This is the first in a series of articles on the future of PR produced by The Roxburgh Group.
I wrote a short piece recently in which I mentioned that PR has become synonymous with media relations. It rang a lot of bells. Puns aside, it's fair to say that it has become very easy (and lucrative) for PR agencies to sell media relations to clients who ask for increased awareness.
By doing so, PR professionals have missed an opportunity by skipping a thorough audience strategy. We've heard the client say 'increased awareness', convinced them they need media relations and rushed off to post-rationalise that very wise decision with circulation data of media publications. Even as social media has entered the mix, we've used social media research tools in the same manner to justify setting up a Facebook page, a Twitter account or both.
PR agencies have leapt the proverbial shark by not starting their planning process with the audience. We've let an easy product sale dictate the strategy. And if we keep doing it, the profession of PR will end up on the endangered species list within the next 20 years (as traditional media outlets merge or disappear).
Let me use a caffeinated case study to demonstrate what I mean. A coffee shop owner in George Street Sydney is looking for some PR to raise awareness of his business. It's a high traffic location but no one is stopping to buy his homemade muffins. What PRs have been guilty of is hearing 'raising awareness' and immediately jumping to the conclusion that he needs media coverage (because we know we can get him a nice article in the metro press). We may have even gone for the upsell and suggested he become a thought leader in coffee with a Facebook page, a Twitter handle and a Youtube Channel plus monitoring. All for a nice retainer.
I think we can all agree that it's highly unlikely that a single article in MX or even the SMH will have a noticeable long term impact on his street traffic (nor is it easily attributable).
What the agency didn't do was start the conversation by asking the coffee shop owner who his best customers were? What were their demographics? How did they get to his store? When did they usually arrive? Whom did they arrive with? How much did they spend? What did they talk about? Why did they choose his coffee shop over another? How did they hear about his shop? Which way did they go after leaving the shop? These are all typical questions covered in a standard audience profile research report.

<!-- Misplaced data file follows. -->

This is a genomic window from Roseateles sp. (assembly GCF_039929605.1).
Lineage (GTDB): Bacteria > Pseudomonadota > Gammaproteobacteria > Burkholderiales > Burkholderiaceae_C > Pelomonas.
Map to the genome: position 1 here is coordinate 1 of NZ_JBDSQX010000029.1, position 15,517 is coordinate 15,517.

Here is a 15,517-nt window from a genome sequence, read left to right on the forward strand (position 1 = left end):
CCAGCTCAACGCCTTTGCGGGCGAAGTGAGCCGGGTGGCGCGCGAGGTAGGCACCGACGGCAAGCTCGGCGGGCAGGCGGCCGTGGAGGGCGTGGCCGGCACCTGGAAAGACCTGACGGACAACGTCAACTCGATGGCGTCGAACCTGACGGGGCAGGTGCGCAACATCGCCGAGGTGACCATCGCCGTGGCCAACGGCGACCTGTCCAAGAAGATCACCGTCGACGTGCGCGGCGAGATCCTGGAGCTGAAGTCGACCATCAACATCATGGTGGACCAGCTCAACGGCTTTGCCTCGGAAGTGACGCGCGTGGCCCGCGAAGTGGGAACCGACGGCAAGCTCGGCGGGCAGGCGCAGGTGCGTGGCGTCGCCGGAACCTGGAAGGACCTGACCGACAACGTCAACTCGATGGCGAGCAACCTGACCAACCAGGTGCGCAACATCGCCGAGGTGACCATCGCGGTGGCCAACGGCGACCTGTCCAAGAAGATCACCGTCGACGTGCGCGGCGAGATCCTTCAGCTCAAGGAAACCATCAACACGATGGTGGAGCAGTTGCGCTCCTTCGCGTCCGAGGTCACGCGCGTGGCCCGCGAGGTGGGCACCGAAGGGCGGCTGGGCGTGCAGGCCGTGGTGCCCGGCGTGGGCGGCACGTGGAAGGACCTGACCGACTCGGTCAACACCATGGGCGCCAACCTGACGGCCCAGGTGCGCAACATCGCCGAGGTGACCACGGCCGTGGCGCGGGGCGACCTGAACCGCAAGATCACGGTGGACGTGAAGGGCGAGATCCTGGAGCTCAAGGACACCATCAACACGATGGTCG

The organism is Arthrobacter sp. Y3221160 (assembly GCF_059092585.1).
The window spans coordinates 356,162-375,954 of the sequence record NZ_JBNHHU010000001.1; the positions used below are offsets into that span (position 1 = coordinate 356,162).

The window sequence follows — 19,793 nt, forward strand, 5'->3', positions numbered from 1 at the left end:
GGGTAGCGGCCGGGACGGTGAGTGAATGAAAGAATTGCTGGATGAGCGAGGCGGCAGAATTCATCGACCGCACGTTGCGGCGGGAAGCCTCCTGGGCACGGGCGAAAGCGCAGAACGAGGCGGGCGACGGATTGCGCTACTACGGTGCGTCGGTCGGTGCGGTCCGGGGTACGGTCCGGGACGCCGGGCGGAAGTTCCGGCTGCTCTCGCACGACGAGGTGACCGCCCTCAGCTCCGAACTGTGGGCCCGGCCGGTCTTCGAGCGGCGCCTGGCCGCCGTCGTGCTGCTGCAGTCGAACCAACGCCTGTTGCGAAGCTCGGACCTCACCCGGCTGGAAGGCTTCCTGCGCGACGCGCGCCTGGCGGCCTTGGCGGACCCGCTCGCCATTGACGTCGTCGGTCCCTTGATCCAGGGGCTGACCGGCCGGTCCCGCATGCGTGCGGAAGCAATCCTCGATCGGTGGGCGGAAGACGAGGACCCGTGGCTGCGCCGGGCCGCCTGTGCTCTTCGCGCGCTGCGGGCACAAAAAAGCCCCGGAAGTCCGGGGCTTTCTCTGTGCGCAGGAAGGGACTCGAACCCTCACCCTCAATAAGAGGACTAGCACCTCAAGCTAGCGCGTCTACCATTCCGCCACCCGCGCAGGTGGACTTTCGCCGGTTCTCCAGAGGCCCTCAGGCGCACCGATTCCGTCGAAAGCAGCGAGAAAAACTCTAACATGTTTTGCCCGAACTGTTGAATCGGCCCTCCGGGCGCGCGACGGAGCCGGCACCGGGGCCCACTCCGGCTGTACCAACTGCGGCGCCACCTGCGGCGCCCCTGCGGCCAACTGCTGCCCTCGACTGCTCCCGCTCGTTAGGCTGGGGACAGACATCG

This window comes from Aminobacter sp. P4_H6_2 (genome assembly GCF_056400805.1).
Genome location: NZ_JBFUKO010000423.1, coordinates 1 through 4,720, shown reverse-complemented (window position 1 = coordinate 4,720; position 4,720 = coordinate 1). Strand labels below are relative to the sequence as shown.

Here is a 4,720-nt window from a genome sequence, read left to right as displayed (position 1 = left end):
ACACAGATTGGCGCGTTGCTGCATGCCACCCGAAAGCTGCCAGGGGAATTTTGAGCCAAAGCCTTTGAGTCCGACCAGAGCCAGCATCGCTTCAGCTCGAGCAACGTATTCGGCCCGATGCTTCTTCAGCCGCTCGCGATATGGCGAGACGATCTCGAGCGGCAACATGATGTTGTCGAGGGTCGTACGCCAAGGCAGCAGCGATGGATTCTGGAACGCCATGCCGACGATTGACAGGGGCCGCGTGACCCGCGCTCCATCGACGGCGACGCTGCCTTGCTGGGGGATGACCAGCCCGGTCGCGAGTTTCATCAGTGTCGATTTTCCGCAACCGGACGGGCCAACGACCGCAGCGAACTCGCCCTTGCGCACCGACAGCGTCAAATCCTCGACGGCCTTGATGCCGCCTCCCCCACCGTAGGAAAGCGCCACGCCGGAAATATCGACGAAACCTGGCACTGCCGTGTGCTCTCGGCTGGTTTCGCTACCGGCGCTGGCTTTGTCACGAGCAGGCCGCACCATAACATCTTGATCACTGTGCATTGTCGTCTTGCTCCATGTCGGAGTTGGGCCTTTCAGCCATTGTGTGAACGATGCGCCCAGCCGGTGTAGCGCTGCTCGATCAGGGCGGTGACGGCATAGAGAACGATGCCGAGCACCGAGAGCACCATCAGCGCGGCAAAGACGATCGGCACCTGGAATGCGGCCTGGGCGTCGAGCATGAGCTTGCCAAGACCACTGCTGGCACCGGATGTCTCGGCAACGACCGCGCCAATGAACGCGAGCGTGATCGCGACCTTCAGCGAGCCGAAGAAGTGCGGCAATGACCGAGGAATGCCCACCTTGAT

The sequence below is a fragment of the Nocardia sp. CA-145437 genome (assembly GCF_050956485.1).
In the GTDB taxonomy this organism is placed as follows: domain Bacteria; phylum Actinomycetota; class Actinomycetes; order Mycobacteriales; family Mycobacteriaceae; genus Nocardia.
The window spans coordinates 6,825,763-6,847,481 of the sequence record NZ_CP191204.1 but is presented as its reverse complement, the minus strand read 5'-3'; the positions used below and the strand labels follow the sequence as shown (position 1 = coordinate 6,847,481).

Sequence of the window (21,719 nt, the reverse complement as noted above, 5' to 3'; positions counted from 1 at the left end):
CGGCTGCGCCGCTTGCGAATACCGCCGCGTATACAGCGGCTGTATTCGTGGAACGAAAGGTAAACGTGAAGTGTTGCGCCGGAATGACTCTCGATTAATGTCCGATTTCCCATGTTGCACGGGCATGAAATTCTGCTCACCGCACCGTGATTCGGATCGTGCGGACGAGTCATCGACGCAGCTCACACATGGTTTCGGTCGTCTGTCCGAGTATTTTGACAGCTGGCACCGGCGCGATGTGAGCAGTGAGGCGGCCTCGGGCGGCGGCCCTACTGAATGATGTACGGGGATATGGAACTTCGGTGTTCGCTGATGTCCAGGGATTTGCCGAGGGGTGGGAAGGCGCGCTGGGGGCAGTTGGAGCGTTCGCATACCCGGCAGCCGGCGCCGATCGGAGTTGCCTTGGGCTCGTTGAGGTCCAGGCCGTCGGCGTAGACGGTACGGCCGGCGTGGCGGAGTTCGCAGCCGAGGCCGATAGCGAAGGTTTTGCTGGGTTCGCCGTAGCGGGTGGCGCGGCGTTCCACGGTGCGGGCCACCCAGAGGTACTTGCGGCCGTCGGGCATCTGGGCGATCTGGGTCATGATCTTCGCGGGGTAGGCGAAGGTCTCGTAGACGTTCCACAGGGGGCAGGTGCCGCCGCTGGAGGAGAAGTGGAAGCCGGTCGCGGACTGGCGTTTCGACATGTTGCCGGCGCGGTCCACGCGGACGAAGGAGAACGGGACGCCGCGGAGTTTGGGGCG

By understanding the coffee shop owner's desired outcome and comparing it to a detailed picture of his perfect customer (their demographics, attitudes and behaviours), the agency may very well recommend a strategy that does not involve media relations.
Success in attracting those customers will ultimately depend on employing the most effective appeal. Using the Aristotelian appeals, is the coffee the cheapest in the city (logos), is it made from beans provided by fair trade farmers (ethos) or is a dollar from every sale going to a charity (pathos). Or perhaps applying the seven deadly sins: employing sexy baristas (lust); offering two for one deals (greed); providing extra large cups (gluttony); delivering to offices (sloth); finding out the usual coffee shop is charging double market rates (wrath); serving in a personalised cup (envy); or, being top of the in-store coffee leader board (pride).
The tactical approach then becomes simple. Employ sexy baristas to deliver gilt-edged postcards to passengers getting off at Wynyard or Townhall train stations, offering the cheapest coffee in the city, delivered to their desk, in a personalised, extra large cup with a two-for-one offer. Back this up with Sydney-CBD targeted social media ads, a LinkedIn company page, a website with weekly city insights and maybe an article in a commuter or metro publication.
Advice to the owner would add value too. The baristas and service staff need to address customers by their given names, extra large cups need to be ordered, faster customer service processes need to be adopted, ordering via a mobile phone app must be enabled and a digital leader board set up in store would proclaim the Kings and Queens of Coffee for the week to reward loyalty.
The campaign would start on a day with the most foot traffic and viable social context - the first Monday in Sydney's Good Food Week or the Monday after Grand Final weekend. Commuters are more likely to be influenced by a sexy barista and an extra large caffeine injection.
Evaluation would simply be a case of deciding whether the desired outcome of more customers in-store is achieved daily, weekly and monthly.
The simple approach I've used above is a six step PR campaign planning methodology from The Roxburgh Group. You can download it for free here(no sign up necessary).
PR needs to start thinking differently if it is to survive a future where media relations won't make up 80% of its revenue. By using an audience-centric approach to campaign planning, agencies will be able to offer more business-relevant services and the communication services they do sell will achieve more valuable and effective business outcomes for clients. One might even say it's a rosy future with bells on.
Original article written by Anthony Lowe, Director, The Roxburgh Group. The Roxburgh Group provides support services to Australian communication professionals and agencies.